(Para Western (Santarem))
|-55.0000||-55.0000||-2.75000||-2.75000||World Geodetic System, 1984|
|Para Western (Santarem) - km 83 Logged Forest Tower Site (Para Western (Santarem))||-54.97070||-54.97070||-3.01700||-3.01700||World Geodetic System, 1984|
|Para Western (Santarem) - km 77 Pasture Tower Site
(Para Western (Santarem))
|-54.88850||-54.88850||-3.02020||-3.02020||World Geodetic System, 1984|
|Para Western (Santarem) - km 117 Tower Site
(Para Western (Santarem))
|-56.00000||-56.0000||-1.0000||-1.0000||World Geodetic System, 1984|
|Para Western (Santarem) - Mojui
(Para Western (Santarem))
|-54.57917||-54.57917||-2.76667||-2.76667||World Geodetic System, 1984|
|Amazonas (Manaus) - ZF2 km 14 (Amazonas (Manaus))||-60.11520||-60.11520||-2.58900||-2.58900||World Geodetic System, 1984|
|Amazonas (Manaus) - ZF3 Fazenda Dimona
|-59.00000||-59.00000||-2.00000||-2.00000||World Geodetic System, 1984|
|Rondonia - Jaru Biological Reserve Tower A (Rondonia)||-61.93090||-61.93090||-10.08320||-10.08320||World Geodetic System, 1984|
Platform/Sensor/Parameters measured include:
The oxygen isotope ratio (delta 18O) of atmospheric CO2 is a powerful indicator of large-scale CO2 exchange on land. Oxygen isotope exchange between CO2 and water in leaves and soils controls the delta 18O of atmospheric CO2. The data presented here can be used to validate current models including the Craig-Gordon model. These data can also be used to calculate discrimination against isotopically 'heavy' CO2 during photosynthesis for both pasture and forest ecosystems.
Standard samples were run along with the field samples for all analyses to check the calibration of the instruments. There are no known problems with the data.
The sites were located within the Amazon Basin near Santarem, Manaus, and Ji-Parana, Brazil. In each region, measurements were collected at forest and pasture sites. Each of the forest sites were primary evergreen forests (‘‘terra firme’’) with a mean canopy height of 30–35 m, although some emergent trees reached 45– 50 m. The primary forest site near Santarem was located 67 km south of the city, in an area between the Tapajos River and the highway BR 163. The forest covers an area of 600,000 ha and was established as a national forest in 1974 (FLONA Tapajos). The Santarem pasture site was located 77 km south of Santarem. The Manaus forest site was located 70 km from the city, in a forest reserve controlled by the Instituto Nacional de Pesquisas Amazonicas (INPA). The Manaus pasture site was located about 60 km from the forest site, along a secondary road (ZF-3). The grass at this site had less vigorous growth than the Santarem pasture grass. The Ji-Parana primary forest site (Rebio Jaru,) was a reserve controlled by the Brazilian Environment Protection Agency (IBAMA), located north of Ji-Parana (80 km), by the Machado River (120 m above sea level). The pasture site (Fazenda Nossa Senhora da Aparecida) was a cattle ranch 50 km northeast from Ji-Parana (Ometto et al., 2005).
Plant tissue water and water vapor from the canopy:
Water samples were collected to characterize the stable isotope ratios of different water compartments in pasture and forest ecosystems. Xylem water samples were collected from stems to determine plant water sources in the soil. Leaves were sampled for their leaf water, and atmospheric water vapor was trapped so that leaf water values could be modeled. The leaves and stems were collected from several heights within the forest canopy, placed immediately inside individual glass vials sealed with a rubber stopper and wrapped with Parafilm. The samples were kept cold (0-5 degrees C) in the field and later frozen in the lab. Tropospheric water vapor was collected by flights of a small airplane from the surface to above PBL. Air was pumped at different moments through dry ice water traps.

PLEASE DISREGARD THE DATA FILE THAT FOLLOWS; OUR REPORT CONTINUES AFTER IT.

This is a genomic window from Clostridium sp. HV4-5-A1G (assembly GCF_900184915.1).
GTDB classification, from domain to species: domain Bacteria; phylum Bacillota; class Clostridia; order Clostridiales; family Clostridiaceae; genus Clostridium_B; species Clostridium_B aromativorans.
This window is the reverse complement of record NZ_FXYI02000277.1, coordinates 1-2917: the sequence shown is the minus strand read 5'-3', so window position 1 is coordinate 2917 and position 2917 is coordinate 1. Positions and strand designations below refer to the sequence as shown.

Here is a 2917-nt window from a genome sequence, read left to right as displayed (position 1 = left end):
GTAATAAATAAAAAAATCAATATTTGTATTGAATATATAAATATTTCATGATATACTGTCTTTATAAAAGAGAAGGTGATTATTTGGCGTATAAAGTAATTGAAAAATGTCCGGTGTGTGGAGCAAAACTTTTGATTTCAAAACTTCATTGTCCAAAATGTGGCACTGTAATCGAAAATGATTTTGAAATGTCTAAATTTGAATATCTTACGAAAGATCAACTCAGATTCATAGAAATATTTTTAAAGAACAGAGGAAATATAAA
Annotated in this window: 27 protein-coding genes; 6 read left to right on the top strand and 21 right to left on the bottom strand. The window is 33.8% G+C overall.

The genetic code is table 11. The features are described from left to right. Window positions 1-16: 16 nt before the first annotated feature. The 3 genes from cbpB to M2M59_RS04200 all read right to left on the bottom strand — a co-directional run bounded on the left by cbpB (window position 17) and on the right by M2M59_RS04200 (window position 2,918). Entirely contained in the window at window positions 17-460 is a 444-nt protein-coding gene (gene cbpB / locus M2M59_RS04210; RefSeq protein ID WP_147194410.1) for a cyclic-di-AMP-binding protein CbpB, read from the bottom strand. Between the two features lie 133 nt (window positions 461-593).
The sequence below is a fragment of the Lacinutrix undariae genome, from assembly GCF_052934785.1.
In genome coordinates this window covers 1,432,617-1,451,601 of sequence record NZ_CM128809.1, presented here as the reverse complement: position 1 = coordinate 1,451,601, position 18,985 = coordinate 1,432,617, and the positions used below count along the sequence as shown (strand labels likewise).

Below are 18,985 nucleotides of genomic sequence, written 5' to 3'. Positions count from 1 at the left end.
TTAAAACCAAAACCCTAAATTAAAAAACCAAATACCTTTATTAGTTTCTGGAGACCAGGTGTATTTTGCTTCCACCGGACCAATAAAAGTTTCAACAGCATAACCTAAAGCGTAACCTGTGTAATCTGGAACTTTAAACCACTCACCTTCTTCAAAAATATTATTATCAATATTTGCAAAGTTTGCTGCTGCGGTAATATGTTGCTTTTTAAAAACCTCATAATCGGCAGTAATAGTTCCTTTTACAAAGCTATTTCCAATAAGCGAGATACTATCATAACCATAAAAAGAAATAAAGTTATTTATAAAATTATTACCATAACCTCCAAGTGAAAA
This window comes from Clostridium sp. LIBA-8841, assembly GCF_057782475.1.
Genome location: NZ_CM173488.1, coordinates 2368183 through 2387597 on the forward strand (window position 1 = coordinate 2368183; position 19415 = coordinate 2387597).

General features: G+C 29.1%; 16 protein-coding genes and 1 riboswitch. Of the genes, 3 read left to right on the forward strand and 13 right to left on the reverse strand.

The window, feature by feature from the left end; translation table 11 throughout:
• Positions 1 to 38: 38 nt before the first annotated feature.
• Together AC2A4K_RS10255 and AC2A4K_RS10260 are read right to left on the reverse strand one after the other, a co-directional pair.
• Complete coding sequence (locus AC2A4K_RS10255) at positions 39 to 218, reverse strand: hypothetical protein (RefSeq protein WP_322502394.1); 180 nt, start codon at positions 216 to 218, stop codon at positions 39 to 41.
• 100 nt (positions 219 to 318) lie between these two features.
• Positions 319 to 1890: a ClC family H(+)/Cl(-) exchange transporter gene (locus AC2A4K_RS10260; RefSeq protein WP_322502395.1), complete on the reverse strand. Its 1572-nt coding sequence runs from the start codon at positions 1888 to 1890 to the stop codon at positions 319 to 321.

Water was extracted from the samples using cryogenic vacuum distillation (Ehleringer et al. 2001). Oxygen isotope ratios for all water samples were determined by equilibration of water with CO2 (Socki et al. 1999). Measurements of the oxygen isotope composition of the equilibrated CO2 were performed by online injection of CO2 into a coupled gas chromatograph and isotope ratio mass spectrometer (Delta Plus, Finnigan MAT, Bremen), operating in a continuous flow mode (Fessenden et al. 2002).
This data is available through the Oak Ridge National Laboratory (ORNL) Distributed Active Archive Center (DAAC).
Data Archive Center:
Contact for Data Center Access Information:
Telephone: +1 (865) 241-3952
Ehleringer, J.R., J. Roden, and T.E. Dawson. 2001. Assessing ecosystem-level water relations through stable isotope ratio analyses, in Methods in Ecosystem Science, O.E. Sala, R.B. Jackson, H.A Mooney, and R.W. Howarth, pp 181-198, Springer Verlag, New York.
Fessenden, J.E., C.S. Cook, M.J. Lott, and J.R. Ehleringer. 2002. Rapid 18O analysis of small sized water samples using a continuous-flow isotope ratio mass spectrometer. Rapid Communications in Mass Spectrometery 16:1257-1260. doi:10.1002/rcm.711
Helliker , B.R., J.S. Roden, C.S. Cook, and J.R. Ehleringer. 2002. A rapid and precise method for sampling and determining the oxygen isotope ratio of atmospheric water vapor. Rapid Communications in Mass Spectrometry 16:929-932. doi:10.1002/rcm.659
Hodnett, M. G., M. D. Oyama, J. Tomazella, and A. de O. Marques Filho. 1996. Comparisons of long term soil water storage behavior under pasture and forest in three areas of Amazonia. Pages 79–100 in J. H. C. Gash, C. A. Nobre, J. M. Roberts, and R. L. Victoria, editors. Amazonian deforestation and climate. John Wiley and Sons, Chichester, UK.
Ometto, J.P.H., L.B. Flanagan, L.A. Martinelli, and J.R. Ehleringer. 2005. Oxygen isotope ratios of waters and respired CO2 in Amazonian forest and pasture ecosystems. Ecological Applications 15(1):58-70. doi:10.1890/03-5047
Socki, R. A., C. S. Romanek, and E. K. Gibson. 1999. On-line technique for measuring stable oxygen and hydrogen isotopes from microliter quantities of water. Analytical Chemistry 71:2250-2253. doi:10.1021/ac981140i